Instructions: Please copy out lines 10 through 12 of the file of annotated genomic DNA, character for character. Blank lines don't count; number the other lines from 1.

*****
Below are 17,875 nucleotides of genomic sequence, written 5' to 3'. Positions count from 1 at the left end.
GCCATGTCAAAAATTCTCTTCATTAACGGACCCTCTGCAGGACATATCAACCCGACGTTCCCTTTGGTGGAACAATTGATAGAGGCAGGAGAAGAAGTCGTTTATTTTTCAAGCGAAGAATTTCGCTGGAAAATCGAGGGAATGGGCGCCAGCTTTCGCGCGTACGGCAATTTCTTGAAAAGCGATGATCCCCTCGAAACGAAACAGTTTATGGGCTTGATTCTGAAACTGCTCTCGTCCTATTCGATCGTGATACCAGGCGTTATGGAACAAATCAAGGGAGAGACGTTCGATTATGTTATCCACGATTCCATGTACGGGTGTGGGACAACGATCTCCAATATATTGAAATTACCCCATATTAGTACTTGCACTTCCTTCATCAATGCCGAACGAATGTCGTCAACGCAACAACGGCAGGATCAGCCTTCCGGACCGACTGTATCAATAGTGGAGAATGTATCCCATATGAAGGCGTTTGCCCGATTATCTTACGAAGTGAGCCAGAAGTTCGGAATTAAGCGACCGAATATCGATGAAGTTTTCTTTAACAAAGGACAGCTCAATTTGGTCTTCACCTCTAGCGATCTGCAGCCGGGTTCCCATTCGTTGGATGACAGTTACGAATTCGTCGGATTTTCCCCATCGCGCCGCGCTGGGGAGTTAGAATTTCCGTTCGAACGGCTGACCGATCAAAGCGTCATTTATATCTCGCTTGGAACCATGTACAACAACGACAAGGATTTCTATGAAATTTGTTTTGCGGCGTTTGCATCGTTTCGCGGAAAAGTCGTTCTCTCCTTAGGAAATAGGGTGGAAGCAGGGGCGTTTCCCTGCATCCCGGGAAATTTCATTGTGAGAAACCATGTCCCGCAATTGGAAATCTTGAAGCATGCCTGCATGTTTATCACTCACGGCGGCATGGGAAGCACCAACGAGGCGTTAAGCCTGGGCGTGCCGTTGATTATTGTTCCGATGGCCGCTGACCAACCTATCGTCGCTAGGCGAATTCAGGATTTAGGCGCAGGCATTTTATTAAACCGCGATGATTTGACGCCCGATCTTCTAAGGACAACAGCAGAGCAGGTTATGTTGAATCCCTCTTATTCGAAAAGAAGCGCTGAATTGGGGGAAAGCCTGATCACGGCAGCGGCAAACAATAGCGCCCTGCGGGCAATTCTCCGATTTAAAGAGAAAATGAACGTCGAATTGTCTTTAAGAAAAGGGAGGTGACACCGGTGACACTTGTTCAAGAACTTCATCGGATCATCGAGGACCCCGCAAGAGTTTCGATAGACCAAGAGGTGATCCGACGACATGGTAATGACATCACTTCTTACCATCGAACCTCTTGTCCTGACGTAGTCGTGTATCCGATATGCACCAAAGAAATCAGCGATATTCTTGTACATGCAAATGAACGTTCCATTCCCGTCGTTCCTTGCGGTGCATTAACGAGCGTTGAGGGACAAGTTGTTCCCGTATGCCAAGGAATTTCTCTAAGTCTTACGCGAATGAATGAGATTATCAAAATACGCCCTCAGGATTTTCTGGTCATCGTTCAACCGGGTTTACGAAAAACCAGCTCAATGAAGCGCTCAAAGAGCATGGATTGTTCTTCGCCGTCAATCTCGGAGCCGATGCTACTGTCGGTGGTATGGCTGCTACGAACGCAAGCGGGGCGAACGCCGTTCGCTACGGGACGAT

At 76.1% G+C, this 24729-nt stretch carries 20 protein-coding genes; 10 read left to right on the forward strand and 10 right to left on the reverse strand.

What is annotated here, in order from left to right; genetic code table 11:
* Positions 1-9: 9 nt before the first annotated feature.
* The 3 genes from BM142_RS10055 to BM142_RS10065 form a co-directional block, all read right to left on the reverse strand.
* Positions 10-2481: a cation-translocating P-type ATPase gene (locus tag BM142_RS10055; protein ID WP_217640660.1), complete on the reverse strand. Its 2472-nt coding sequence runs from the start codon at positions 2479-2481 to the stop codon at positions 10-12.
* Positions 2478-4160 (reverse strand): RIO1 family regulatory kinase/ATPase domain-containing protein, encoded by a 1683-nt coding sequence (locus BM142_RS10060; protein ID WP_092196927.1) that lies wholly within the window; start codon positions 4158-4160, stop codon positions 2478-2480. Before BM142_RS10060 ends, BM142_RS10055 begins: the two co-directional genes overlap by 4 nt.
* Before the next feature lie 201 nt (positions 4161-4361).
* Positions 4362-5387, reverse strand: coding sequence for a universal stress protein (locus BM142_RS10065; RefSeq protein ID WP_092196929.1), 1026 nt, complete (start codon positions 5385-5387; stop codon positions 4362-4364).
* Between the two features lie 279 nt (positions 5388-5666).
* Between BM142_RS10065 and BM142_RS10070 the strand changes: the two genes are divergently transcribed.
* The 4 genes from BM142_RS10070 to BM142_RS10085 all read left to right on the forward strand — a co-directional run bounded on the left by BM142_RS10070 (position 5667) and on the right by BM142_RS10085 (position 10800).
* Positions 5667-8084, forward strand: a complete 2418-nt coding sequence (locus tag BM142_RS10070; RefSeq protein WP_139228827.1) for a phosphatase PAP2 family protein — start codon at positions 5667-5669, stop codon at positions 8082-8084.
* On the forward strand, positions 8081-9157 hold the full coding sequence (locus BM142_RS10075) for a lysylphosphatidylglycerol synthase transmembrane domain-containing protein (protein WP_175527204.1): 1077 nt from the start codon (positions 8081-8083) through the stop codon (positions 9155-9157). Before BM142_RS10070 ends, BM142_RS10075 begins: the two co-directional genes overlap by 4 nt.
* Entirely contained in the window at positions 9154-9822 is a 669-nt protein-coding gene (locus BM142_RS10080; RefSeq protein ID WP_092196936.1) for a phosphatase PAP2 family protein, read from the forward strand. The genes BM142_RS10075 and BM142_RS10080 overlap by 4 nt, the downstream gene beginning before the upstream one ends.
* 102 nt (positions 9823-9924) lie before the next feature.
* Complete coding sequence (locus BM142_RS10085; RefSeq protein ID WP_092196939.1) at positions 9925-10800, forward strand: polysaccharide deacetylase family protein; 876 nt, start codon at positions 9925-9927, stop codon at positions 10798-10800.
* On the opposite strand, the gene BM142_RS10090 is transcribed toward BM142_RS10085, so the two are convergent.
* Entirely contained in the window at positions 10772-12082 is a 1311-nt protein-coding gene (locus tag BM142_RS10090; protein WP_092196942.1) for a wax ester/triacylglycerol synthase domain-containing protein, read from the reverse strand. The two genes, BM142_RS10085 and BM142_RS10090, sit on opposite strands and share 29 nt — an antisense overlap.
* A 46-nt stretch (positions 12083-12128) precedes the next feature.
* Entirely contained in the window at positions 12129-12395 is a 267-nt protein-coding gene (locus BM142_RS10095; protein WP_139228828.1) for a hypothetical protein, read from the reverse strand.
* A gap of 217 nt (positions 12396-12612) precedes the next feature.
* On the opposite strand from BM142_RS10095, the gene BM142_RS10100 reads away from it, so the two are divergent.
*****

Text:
* Positions 4362-5387, reverse strand: coding sequence for a universal stress protein (locus BM142_RS10065; RefSeq protein ID WP_092196929.1), 1026 nt, complete (start codon positions 5385-5387; stop codon positions 4362-4364).
* Between the two features lie 279 nt (positions 5388-5666).
* Between BM142_RS10065 and BM142_RS10070 the strand changes: the two genes are divergently transcribed.